Whether I put the wheel on the front or back, i'm still going to have a difference across the same axel.

    Maybe I'm over complicating this?

    N
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  7. AndyMac
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    AndyMac Moderator Staff Member Moderator

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    [Jul 23, 2008]
    A difference over 1000 miles? I really don't think that is going to even register as a difference. All tyres wear unevenly anyway to a certain miniscule extent. The nearside tyres generally cover more miles than the drivers side owing to all the roundabouts!
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  8. aragorn
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    aragorn "Stick a V8 in it!" Staff Member Moderator VCDS Map User

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    [Jul 23, 2008]
    the front rear debate imo is more to do with the fact that understeer is more controllable than oversteer, and you tend to get more feedback from the front wheels

    If the front has more grip than the rear then there will be little warning from the steering when the rear tyres let go, if the rear has the better tyres then you'll feel the front beginning to lose grip and everything is more controllable.

    As for the tread difference i've never heard of issues with the quattro system and uneven tyres, i presume they have proper diffs in the transfer box. The cav turbo has a viscous coupling instead of a centre diff which overheats and burns out its oil if you run them with uneven tyres for a long time.
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  9. Siena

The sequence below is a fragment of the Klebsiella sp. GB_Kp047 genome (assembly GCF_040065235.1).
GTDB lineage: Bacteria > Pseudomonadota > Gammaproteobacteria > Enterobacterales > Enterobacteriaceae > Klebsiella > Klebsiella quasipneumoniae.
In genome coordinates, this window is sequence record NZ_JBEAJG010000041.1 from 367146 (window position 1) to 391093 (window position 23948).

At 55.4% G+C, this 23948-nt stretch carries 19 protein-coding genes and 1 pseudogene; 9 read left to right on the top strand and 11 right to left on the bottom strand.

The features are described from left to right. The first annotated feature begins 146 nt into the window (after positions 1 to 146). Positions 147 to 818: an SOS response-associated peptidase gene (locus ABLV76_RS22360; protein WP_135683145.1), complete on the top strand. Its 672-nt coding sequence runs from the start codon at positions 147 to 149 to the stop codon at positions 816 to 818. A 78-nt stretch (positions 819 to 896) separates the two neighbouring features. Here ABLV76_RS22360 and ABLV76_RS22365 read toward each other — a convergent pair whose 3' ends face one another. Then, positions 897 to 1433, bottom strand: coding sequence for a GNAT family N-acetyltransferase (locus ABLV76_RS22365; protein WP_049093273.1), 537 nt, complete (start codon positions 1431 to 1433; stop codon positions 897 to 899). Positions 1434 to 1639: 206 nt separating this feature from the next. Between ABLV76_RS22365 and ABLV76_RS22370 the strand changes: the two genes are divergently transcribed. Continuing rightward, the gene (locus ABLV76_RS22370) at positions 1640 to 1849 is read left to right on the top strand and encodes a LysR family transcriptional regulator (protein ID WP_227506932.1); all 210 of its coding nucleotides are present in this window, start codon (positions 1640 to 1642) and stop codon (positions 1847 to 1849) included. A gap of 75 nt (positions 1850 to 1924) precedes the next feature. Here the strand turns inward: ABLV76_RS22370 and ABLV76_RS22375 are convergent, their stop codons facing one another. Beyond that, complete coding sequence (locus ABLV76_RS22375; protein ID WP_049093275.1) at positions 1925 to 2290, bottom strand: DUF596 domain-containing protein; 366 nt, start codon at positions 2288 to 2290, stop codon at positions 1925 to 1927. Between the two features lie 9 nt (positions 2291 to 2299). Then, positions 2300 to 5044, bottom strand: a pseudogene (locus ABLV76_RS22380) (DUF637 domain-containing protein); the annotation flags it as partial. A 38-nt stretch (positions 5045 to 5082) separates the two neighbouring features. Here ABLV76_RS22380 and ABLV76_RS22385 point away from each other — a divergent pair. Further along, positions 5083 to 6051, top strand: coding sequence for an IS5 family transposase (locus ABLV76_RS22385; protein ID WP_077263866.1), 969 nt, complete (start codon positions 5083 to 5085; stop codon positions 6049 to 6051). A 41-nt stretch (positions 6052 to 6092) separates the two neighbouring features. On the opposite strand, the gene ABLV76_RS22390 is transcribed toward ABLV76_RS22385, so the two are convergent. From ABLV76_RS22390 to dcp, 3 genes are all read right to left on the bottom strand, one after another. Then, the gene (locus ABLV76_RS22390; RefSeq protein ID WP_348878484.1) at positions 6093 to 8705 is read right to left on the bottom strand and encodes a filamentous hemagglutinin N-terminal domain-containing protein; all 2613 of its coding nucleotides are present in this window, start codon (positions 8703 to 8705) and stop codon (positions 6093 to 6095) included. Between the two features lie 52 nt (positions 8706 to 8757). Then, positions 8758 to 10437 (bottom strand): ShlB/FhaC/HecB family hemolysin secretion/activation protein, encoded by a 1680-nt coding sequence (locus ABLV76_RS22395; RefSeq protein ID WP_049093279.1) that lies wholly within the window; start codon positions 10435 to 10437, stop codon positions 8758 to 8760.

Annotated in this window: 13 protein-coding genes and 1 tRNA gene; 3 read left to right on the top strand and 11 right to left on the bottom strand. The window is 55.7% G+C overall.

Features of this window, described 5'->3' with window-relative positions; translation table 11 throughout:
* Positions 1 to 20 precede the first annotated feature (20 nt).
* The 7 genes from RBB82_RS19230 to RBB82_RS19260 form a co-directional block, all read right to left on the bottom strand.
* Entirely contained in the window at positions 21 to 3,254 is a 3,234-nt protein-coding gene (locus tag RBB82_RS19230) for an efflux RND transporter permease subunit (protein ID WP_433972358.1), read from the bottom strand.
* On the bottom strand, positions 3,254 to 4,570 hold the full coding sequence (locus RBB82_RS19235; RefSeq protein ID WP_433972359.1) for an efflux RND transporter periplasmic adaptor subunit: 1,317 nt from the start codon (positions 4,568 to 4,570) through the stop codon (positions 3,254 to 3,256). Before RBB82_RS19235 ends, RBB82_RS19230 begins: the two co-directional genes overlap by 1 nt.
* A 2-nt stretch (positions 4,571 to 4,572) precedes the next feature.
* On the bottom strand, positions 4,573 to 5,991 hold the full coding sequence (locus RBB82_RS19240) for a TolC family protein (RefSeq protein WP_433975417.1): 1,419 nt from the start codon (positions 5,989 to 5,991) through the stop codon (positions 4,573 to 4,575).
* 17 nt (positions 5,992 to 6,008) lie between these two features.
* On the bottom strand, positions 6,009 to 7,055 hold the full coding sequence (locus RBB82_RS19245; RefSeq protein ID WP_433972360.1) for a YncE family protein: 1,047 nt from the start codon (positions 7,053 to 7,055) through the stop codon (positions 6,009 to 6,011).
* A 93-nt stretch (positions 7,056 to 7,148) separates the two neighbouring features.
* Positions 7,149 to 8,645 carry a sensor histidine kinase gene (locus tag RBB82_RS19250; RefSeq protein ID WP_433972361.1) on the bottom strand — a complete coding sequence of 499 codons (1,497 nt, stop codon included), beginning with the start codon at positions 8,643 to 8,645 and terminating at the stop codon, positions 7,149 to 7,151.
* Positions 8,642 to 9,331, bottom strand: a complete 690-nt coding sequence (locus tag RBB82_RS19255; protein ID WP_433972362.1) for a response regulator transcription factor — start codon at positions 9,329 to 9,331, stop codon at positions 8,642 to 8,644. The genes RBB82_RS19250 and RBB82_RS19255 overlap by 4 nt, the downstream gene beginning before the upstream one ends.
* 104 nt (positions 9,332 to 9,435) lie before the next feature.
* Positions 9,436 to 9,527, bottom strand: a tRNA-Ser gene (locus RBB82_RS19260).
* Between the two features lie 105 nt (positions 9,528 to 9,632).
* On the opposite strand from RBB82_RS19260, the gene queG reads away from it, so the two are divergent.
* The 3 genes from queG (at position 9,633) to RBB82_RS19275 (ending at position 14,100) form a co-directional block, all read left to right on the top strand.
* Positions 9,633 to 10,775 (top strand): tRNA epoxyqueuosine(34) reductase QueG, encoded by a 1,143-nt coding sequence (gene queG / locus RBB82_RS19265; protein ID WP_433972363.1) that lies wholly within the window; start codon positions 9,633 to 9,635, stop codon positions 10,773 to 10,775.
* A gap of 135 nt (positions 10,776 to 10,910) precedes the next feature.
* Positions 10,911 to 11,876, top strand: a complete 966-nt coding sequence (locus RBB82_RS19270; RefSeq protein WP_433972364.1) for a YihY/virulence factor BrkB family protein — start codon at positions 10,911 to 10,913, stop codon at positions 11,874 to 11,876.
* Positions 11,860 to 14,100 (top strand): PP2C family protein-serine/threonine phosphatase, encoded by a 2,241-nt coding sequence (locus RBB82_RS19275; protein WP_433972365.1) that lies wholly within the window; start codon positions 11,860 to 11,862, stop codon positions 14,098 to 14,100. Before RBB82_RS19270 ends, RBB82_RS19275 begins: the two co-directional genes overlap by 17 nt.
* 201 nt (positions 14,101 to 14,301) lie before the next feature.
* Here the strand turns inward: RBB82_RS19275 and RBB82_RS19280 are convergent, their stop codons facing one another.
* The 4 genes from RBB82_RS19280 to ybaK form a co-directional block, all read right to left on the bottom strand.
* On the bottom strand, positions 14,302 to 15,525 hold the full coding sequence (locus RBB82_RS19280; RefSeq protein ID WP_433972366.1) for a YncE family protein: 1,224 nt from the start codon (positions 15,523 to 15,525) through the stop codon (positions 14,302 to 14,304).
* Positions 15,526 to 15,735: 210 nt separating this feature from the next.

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    Siena Active Member

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    [Jul 23, 2008]
    Regardless of drive - front, rear or AWD, independent tests have proven the newer treads should ALWAYS been on the rear.

    I have also had the pleasure of viewing first hand tests by Michelin and Pirelli.

    It's the rears that break traction laterally, and with no steering to correct things, can be disastrous.
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  10. brendan
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    brendan 98 A4 1.8SE

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    [Jul 23, 2008]
    seeing as most a4s are nose heavy and suffer to quite an extent from understeer, would be not be advantageous to program in some oversteer (or at least minimise understeer) though? you can do it through tyre pressures, and i'm not necessarily saying it would be safe to do so with tyre choice, but i personally would prefer a loose car to a tight one. i am only used to fwd though, so for all i know understeer might be so prevalent on 4wd.
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  11. AndyMac
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    AndyMac Moderator Staff Member Moderator

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    [Jul 23, 2008]
    No, understeer is still the bane of all Audi's.